On Monday I remarked on the BBC Click botnet investigation. I slightly regret my post because, in fact, I think they did a great job in bringing to life the potency of botnets. Legalities aside, let’s focus on the fact that it only took 60 PCs to cause a denial of service situation. That’s very disturbing and we all need to sit up and consider the consequences of that.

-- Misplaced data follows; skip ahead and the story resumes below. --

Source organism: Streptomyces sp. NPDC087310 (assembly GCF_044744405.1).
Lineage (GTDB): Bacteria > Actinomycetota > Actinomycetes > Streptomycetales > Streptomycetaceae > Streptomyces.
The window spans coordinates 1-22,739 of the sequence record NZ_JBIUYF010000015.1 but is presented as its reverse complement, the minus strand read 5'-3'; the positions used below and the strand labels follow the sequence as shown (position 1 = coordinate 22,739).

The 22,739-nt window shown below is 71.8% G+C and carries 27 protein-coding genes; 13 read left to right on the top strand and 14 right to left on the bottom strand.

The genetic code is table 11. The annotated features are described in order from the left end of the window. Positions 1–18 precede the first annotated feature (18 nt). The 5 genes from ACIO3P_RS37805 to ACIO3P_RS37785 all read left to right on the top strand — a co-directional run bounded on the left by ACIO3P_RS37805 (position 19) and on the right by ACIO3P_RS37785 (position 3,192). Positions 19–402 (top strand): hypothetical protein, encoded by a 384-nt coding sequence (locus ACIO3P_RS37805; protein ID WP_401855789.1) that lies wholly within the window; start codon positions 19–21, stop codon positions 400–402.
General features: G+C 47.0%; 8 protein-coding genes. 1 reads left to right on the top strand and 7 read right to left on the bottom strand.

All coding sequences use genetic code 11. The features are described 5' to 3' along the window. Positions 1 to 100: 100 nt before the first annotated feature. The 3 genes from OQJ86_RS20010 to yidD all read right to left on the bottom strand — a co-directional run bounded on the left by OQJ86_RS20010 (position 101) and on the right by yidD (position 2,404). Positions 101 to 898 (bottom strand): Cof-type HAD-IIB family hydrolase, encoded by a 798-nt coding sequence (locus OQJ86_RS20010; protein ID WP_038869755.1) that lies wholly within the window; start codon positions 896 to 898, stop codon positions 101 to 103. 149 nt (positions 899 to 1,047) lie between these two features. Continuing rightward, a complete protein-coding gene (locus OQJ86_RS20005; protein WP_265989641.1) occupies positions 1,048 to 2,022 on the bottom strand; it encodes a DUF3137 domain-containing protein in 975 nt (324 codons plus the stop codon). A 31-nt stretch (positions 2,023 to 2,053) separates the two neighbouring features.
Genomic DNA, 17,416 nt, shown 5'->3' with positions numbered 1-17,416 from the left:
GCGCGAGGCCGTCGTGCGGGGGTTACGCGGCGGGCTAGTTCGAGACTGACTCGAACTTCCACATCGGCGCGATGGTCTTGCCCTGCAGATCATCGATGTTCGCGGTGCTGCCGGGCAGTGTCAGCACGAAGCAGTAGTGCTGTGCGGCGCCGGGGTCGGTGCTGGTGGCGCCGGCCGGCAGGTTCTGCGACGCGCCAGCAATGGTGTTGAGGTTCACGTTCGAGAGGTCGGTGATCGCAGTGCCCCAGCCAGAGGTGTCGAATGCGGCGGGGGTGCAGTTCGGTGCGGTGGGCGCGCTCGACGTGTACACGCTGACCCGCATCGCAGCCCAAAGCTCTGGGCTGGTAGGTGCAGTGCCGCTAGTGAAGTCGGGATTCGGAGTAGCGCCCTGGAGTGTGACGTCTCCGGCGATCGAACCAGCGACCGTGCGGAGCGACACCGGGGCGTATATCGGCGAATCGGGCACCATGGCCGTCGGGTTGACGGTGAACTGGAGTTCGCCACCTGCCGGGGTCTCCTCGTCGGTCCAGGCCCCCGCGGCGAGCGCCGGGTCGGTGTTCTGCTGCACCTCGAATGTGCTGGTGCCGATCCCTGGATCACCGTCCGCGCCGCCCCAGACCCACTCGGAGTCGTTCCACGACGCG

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I was chatting with the CISO of an investment bank earlier today. He was wondering whether or not we should have in place a legal framework that would allow “researchers” a better way to test system security without fear of being accused under the Computer Misuse Act. It’s dangerous territory but I take his point. If somebody discovered a gaping hole in my own organisations’ network security then I’d be grateful for the information. Many of the third parties I legitimately employ to do discovery work do little more than run Nessus and then post a report, so the hackers view would be invaluable. But where do you draw the line between “hacking” and “research” and what assurance can be gained from an unsolicited security report?